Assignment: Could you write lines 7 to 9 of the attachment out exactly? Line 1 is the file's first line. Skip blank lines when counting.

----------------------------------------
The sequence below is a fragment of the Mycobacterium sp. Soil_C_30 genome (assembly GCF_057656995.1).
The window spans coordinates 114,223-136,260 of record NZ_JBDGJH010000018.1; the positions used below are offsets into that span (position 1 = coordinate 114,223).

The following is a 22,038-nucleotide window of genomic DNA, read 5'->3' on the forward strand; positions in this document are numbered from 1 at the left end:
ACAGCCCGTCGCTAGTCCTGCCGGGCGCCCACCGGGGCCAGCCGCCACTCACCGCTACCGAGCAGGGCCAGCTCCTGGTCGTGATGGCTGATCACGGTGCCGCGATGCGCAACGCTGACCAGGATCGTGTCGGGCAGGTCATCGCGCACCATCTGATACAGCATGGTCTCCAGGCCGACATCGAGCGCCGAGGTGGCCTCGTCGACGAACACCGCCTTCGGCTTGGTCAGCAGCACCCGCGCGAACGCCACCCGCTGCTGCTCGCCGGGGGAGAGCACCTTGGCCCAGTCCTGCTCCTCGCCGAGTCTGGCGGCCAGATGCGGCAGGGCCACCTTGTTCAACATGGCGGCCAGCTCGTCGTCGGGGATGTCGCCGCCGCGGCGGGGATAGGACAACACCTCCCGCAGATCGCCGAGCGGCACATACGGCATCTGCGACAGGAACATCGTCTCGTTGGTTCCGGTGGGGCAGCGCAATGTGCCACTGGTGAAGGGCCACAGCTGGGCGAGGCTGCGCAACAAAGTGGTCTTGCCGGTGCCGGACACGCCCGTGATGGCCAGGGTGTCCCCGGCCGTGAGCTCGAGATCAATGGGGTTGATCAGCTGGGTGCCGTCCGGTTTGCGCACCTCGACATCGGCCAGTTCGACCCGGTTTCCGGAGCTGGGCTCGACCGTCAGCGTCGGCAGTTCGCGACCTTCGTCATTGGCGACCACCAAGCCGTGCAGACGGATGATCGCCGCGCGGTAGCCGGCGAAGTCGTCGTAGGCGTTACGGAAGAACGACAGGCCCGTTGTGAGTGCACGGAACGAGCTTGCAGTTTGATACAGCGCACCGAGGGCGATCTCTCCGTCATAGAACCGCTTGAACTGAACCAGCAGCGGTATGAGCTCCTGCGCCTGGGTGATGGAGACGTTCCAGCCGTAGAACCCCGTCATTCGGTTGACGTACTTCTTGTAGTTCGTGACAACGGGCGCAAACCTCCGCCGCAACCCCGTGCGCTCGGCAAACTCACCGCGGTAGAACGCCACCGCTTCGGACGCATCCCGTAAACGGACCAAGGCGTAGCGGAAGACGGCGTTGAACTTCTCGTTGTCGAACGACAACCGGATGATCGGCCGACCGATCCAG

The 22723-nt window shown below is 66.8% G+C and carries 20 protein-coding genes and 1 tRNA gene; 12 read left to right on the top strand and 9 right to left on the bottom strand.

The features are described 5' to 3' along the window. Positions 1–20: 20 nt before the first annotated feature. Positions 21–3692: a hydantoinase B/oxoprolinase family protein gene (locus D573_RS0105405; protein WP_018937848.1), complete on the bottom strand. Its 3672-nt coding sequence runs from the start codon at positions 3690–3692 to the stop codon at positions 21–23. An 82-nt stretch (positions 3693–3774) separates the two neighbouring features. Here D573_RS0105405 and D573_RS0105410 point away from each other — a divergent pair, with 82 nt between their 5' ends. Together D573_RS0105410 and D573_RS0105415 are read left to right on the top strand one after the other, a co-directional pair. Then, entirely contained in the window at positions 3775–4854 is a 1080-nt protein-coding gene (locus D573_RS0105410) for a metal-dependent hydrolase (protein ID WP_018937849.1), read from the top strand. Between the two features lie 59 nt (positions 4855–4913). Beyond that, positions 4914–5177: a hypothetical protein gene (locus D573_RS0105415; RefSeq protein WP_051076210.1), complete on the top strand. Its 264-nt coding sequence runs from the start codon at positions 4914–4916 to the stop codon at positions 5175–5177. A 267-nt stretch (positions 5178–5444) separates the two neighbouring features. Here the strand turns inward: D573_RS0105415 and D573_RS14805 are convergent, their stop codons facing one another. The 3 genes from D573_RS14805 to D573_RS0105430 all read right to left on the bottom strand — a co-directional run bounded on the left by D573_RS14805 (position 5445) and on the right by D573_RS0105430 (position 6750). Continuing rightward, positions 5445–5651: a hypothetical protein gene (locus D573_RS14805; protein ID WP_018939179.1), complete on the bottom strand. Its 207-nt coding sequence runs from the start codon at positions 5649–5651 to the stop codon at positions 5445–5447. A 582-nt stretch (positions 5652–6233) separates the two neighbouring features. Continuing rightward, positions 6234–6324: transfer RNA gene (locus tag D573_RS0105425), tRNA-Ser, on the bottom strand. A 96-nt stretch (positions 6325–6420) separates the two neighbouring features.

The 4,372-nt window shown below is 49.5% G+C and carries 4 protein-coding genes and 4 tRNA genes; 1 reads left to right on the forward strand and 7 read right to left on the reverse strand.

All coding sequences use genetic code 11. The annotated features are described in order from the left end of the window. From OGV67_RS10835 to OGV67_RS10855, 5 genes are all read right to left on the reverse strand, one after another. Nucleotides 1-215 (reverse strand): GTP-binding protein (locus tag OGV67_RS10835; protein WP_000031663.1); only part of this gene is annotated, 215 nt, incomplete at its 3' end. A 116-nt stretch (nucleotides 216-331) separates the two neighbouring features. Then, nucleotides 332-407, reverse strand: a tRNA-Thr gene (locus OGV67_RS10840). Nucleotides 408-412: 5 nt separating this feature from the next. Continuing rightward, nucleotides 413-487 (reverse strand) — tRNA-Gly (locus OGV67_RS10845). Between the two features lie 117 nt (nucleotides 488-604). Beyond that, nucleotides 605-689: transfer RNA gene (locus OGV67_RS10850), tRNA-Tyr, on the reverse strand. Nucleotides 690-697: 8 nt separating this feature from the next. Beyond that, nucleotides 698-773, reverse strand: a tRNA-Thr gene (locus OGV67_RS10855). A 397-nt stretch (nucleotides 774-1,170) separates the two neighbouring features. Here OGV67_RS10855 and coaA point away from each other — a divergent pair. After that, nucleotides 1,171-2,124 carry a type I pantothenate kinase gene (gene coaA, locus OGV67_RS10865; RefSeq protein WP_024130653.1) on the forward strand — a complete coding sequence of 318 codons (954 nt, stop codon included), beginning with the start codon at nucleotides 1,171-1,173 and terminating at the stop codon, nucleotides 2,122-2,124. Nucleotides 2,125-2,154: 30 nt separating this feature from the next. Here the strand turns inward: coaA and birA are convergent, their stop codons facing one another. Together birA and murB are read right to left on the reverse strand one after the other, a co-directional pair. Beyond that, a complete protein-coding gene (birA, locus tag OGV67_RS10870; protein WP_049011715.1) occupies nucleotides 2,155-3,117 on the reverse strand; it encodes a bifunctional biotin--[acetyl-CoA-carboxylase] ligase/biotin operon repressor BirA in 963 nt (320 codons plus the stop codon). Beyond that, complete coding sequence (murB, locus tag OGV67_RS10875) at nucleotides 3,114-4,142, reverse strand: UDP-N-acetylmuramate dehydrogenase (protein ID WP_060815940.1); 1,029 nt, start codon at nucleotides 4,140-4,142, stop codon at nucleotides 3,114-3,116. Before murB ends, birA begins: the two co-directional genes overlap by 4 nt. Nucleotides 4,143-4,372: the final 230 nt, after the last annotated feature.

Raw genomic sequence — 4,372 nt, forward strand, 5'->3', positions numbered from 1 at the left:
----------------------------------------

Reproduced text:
The 4,372-nt window shown below is 49.5% G+C and carries 4 protein-coding genes and 4 tRNA genes; 1 reads left to right on the forward strand and 7 read right to left on the reverse strand.

All coding sequences use genetic code 11. The annotated features are described in order from the left end of the window. From OGV67_RS10835 to OGV67_RS10855, 5 genes are all read right to left on the reverse strand, one after another. Nucleotides 1-215 (reverse strand): GTP-binding protein (locus tag OGV67_RS10835; protein WP_000031663.1); only part of this gene is annotated, 215 nt, incomplete at its 3' end. A 116-nt stretch (nucleotides 216-331) separates the two neighbouring features. Then, nucleotides 332-407, reverse strand: a tRNA-Thr gene (locus OGV67_RS10840). Nucleotides 408-412: 5 nt separating this feature from the next. Continuing rightward, nucleotides 413-487 (reverse strand) — tRNA-Gly (locus OGV67_RS10845). Between the two features lie 117 nt (nucleotides 488-604). Beyond that, nucleotides 605-689: transfer RNA gene (locus OGV67_RS10850), tRNA-Tyr, on the reverse strand. Nucleotides 690-697: 8 nt separating this feature from the next. Beyond that, nucleotides 698-773, reverse strand: a tRNA-Thr gene (locus OGV67_RS10855). A 397-nt stretch (nucleotides 774-1,170) separates the two neighbouring features. Here OGV67_RS10855 and coaA point away from each other — a divergent pair. After that, nucleotides 1,171-2,124 carry a type I pantothenate kinase gene (gene coaA, locus OGV67_RS10865; RefSeq protein WP_024130653.1) on the forward strand — a complete coding sequence of 318 codons (954 nt, stop codon included), beginning with the start codon at nucleotides 1,171-1,173 and terminating at the stop codon, nucleotides 2,122-2,124. Nucleotides 2,125-2,154: 30 nt separating this feature from the next. Here the strand turns inward: coaA and birA are convergent, their stop codons facing one another. Together birA and murB are read right to left on the reverse strand one after the other, a co-directional pair. Beyond that, a complete protein-coding gene (birA, locus tag OGV67_RS10870; protein WP_049011715.1) occupies nucleotides 2,155-3,117 on the reverse strand; it encodes a bifunctional biotin--[acetyl-CoA-carboxylase] ligase/biotin operon repressor BirA in 963 nt (320 codons plus the stop codon). Beyond that, complete coding sequence (murB, locus tag OGV67_RS10875) at nucleotides 3,114-4,142, reverse strand: UDP-N-acetylmuramate dehydrogenase (protein ID WP_060815940.1); 1,029 nt, start codon at nucleotides 4,140-4,142, stop codon at nucleotides 3,114-3,116. Before murB ends, birA begins: the two co-directional genes overlap by 4 nt. Nucleotides 4,143-4,372: the final 230 nt, after the last annotated feature.

Raw genomic sequence — 4,372 nt, forward strand, 5'->3', positions numbered from 1 at the left: